# Modeling network as directed graph

I have a network that could look like this:

Basically, I want to know the minimum number of green circles that can disconnect the source and drain if removed/disabled. (in this case 1)
I have already succesfully implemented the Edmonds-Karp algrorithm, but I don't know how to model the network with directed edges, so I get the desired result.
If I just replace each connection between the nodes with two opposite directed edges with capacity 1, I get a max flow of 2 with EdmondsKarp, but I only need to remove 1 green circle to break the network.
How do I model my network as nodes and directed edged?

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You can reduce this problem to the standard s–t cut problem in directed graphs, which can then solved e.g. by the Edmonds–Karp algorithm. For each vertex v, create two vertices v_in and v_out and a directed edge (v_in, v_out), and for each edge {v,w}, add two directed edges (v_out ,w_in) and (w_out , v_in). It is then not hard to see that a maximum flow from s_in to t_out corresponds to a minimum vertex cut between s and t.

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You have correctly determined maximum flow - it is 2 for your network.

From definition of flow network

A flow must satisfy the restriction that the amount of flow into a node equals the amount of flow out of it, except when it is a source, which has more outgoing flow, or sink, which has more incoming flow

So for your middle node you have 2 as max flow (coming in and going out). So knowing only the max flow will not give you the answer for minimal cut.

The theorem

max-flow min-cut theorem states that in a flow network, the maximum amount of flow passing from the source to the sink is equal to the minimum capacity which when removed in a specific way from the network causes the situation that no flow can pass from the source to the sink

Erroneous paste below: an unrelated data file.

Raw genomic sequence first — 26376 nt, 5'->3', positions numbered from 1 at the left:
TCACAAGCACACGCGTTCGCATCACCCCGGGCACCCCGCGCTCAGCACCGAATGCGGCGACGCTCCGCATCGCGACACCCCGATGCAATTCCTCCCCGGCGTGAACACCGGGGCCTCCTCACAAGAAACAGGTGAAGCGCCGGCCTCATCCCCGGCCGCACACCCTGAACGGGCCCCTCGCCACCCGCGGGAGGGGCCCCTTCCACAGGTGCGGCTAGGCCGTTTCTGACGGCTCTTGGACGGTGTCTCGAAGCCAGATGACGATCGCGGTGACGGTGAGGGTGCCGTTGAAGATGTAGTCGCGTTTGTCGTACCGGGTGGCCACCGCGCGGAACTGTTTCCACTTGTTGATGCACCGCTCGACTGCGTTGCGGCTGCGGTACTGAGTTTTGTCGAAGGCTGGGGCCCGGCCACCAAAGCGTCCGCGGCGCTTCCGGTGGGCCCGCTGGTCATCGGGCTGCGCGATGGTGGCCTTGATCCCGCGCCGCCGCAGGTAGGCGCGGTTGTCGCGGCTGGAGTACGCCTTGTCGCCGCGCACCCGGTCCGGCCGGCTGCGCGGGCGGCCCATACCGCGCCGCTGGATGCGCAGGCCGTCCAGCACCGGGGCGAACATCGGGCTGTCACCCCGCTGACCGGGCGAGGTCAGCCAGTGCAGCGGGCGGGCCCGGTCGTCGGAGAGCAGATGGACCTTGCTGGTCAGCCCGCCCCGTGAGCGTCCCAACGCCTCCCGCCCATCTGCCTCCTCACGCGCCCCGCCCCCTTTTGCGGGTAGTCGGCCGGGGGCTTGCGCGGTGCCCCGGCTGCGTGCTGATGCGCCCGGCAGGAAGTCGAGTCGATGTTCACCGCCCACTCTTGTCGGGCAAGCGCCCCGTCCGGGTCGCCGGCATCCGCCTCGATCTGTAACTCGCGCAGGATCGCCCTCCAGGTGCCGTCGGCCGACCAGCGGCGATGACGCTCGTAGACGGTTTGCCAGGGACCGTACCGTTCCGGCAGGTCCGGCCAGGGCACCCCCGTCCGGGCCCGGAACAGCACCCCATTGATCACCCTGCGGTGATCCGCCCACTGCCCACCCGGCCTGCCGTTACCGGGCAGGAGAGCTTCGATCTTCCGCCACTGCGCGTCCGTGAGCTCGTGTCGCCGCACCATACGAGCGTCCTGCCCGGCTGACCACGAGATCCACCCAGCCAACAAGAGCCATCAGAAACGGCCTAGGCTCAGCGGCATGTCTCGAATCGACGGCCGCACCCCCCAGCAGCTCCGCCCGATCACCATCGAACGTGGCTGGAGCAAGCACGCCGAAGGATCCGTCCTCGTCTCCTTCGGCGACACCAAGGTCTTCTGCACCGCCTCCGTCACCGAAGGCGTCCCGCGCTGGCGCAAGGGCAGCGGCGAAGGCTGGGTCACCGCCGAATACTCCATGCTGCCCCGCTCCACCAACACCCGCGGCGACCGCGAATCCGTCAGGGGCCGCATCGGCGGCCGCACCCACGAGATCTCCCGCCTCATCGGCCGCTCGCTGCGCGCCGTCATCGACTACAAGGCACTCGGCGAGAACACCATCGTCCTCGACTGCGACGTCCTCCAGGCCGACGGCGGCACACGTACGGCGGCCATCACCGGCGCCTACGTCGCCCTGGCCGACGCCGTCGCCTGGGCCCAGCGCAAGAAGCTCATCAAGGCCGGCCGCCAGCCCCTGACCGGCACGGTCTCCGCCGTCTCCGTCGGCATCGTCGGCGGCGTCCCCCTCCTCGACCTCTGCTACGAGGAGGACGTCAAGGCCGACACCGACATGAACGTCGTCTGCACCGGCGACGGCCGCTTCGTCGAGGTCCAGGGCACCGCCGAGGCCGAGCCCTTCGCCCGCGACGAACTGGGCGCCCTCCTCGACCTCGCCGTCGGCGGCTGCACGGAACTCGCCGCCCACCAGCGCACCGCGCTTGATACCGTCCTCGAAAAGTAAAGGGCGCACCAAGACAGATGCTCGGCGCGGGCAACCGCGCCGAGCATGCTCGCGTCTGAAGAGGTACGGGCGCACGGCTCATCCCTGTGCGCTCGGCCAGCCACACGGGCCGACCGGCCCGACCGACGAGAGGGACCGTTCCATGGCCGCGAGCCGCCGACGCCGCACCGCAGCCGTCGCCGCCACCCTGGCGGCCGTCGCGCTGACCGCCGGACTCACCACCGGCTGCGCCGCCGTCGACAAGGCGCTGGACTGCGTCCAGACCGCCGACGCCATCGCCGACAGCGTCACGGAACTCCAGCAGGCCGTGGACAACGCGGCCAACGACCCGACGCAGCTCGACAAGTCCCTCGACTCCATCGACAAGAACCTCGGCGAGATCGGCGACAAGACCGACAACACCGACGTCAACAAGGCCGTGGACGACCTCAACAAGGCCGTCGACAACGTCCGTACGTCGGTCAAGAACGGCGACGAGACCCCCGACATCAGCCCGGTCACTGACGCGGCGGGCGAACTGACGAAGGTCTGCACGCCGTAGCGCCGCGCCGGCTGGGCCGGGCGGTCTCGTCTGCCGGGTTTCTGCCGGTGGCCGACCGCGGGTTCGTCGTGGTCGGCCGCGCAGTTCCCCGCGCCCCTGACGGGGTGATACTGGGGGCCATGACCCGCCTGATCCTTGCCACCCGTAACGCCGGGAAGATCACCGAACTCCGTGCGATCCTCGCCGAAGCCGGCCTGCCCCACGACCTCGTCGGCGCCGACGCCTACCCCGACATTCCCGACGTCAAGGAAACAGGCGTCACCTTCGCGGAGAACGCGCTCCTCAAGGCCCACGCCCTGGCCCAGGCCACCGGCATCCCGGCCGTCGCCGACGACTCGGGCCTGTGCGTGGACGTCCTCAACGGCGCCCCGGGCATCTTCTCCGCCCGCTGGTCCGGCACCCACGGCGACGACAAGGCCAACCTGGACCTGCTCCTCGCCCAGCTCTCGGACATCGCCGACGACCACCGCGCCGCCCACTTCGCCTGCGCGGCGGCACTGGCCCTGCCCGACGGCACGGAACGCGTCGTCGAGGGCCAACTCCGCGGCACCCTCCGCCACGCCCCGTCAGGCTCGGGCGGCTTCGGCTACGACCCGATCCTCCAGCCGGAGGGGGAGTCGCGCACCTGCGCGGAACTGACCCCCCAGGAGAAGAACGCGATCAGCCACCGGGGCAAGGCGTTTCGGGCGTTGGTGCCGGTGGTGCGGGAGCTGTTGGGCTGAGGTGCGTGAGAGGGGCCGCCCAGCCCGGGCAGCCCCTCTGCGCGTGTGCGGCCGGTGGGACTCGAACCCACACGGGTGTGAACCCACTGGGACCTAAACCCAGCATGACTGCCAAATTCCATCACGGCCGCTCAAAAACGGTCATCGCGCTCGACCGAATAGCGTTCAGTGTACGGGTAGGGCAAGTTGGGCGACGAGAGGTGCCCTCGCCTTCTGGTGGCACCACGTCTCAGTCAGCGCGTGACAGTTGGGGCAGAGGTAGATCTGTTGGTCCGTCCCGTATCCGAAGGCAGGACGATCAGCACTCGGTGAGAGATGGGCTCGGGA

so, yes you know the amount of flow you need to remove, but you don't know in which way to remove it. I think this is not so trivial and that you will need to specifically look for min-cut.

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After some fruit-less Googleing, I guess I'm going to try the "brute force" way first: Find max flow. Remove node with most flow through it. Repeat those 2 steps until max flow is zero. Number of removed nodes should be the minimum, so I just count that. –  Svante Nov 17 '10 at 12:21
@Svante, no this would not give the correct answer - imagine a case where same max flow, value 7, goes through 2 set of nodes, frist through 4,2,1 and then through 3,2,2. Removing 4 and 3 would not bring it to zero and you would reach zero flow only after removing the last 2 in the second set. This way you would count too many nodes. But, I believe (did not go through the algorithm) that Edmonds-Karp examines the minimum cut scenario, but does not retain it. I would look for a way to modify the max flow algorithm in a way that would return the nodes through which max flow goes. –  Unreason Nov 17 '10 at 12:46
yeah just implemented it, and it didn't work. The max-flow and min-cut is always the same. But the min-cut is just the min sum of the flow on the edges to be cut to separate source and drain. So it doesn't really tell me more, or anything, about which edges or nodes are the critical ones. –  Svante Nov 17 '10 at 12:57
@Svante, look for algorithm that actually returns all the min-cut edges (yes, really all if there are multiple solutions), then examine which set of edges has the least number of nodes. –  Unreason Nov 17 '10 at 13:09